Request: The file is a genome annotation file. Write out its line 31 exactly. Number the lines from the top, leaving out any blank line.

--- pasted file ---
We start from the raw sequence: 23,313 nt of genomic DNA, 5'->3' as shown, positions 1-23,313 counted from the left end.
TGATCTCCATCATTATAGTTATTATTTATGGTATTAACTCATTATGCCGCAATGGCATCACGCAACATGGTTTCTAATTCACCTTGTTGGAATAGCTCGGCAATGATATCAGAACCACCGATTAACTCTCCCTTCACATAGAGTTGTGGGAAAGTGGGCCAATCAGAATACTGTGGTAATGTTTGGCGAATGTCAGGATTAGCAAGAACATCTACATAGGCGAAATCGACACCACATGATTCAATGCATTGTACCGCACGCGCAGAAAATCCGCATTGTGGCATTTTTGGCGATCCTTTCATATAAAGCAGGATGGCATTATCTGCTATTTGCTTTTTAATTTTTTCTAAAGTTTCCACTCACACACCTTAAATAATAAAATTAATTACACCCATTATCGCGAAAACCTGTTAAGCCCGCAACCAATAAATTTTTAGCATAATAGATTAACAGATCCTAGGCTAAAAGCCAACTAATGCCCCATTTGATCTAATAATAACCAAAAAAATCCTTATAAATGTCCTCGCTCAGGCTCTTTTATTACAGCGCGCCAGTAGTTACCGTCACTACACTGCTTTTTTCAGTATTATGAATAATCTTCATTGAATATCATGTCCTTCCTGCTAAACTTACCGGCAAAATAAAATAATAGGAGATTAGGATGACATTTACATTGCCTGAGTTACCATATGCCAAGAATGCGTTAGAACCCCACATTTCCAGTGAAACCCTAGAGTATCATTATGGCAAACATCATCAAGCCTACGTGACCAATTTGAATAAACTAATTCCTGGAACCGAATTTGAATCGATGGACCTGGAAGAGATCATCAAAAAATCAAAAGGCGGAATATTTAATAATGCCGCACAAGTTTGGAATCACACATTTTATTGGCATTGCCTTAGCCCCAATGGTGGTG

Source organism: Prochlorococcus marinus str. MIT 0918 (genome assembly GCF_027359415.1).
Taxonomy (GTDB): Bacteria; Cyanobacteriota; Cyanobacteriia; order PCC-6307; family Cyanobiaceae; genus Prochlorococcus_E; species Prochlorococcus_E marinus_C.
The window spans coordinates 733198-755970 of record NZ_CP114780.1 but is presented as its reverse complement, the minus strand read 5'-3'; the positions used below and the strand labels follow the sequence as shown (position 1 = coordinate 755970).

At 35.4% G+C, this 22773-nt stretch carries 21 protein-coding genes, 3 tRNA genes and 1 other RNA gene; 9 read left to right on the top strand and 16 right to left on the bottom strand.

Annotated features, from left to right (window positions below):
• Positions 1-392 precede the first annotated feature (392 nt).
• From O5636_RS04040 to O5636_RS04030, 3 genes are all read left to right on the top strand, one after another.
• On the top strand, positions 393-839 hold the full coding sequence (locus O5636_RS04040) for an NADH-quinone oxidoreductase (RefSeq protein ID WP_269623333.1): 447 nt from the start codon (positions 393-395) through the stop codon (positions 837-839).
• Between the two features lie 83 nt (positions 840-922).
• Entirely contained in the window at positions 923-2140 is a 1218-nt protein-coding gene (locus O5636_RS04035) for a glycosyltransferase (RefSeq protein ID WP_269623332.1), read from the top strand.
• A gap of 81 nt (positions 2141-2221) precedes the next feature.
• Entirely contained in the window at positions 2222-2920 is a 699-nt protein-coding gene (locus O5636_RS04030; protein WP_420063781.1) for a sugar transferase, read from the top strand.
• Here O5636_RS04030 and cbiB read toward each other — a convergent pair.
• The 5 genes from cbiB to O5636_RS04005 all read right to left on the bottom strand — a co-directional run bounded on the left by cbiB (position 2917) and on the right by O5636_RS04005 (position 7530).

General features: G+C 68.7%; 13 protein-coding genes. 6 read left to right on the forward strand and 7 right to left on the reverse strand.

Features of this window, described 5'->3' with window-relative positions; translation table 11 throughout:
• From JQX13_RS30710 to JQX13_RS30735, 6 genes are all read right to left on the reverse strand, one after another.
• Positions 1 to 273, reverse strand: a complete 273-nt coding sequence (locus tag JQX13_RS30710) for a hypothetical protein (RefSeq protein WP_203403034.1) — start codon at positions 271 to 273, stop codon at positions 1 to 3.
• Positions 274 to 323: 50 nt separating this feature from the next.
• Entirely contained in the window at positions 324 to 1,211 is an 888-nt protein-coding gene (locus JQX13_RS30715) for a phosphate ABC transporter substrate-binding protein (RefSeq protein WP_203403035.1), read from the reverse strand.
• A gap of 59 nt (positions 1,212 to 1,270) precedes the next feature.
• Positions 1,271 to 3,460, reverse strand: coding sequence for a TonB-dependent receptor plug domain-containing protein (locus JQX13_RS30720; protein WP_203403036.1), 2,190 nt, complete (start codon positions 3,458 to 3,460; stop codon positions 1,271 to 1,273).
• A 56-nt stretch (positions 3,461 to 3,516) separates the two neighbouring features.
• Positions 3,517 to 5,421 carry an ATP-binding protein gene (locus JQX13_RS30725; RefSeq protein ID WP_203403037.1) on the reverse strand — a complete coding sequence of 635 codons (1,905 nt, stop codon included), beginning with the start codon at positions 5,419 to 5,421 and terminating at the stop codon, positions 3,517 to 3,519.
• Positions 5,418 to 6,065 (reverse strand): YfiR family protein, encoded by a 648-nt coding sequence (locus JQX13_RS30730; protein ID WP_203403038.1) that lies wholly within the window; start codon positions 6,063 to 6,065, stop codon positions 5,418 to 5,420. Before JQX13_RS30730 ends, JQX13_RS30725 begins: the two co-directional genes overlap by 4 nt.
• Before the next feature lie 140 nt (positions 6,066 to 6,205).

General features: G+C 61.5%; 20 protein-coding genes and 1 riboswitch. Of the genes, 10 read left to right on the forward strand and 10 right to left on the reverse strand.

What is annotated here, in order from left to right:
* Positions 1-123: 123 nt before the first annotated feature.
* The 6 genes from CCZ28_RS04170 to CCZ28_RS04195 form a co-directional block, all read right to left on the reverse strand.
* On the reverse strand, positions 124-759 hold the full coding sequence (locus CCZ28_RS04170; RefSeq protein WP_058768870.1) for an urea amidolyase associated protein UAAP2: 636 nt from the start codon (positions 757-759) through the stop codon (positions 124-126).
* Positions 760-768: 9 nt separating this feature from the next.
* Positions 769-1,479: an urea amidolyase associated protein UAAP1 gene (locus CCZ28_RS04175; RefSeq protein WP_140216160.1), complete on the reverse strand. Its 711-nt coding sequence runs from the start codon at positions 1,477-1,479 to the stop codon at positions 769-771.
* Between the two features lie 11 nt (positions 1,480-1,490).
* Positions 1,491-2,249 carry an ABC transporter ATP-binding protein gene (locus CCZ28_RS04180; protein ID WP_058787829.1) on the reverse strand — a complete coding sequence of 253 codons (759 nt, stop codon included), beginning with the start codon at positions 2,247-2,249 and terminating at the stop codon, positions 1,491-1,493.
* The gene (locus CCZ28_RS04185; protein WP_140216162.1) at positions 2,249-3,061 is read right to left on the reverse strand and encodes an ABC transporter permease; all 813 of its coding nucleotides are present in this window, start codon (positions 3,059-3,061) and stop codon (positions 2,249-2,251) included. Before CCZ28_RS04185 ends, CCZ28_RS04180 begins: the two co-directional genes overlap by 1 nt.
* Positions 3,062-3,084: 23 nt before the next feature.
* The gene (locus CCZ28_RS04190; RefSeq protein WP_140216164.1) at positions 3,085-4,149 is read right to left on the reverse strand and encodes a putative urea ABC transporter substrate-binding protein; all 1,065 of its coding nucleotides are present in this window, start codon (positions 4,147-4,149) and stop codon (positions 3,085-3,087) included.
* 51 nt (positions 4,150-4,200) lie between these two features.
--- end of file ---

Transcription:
* Positions 1-123: 123 nt before the first annotated feature.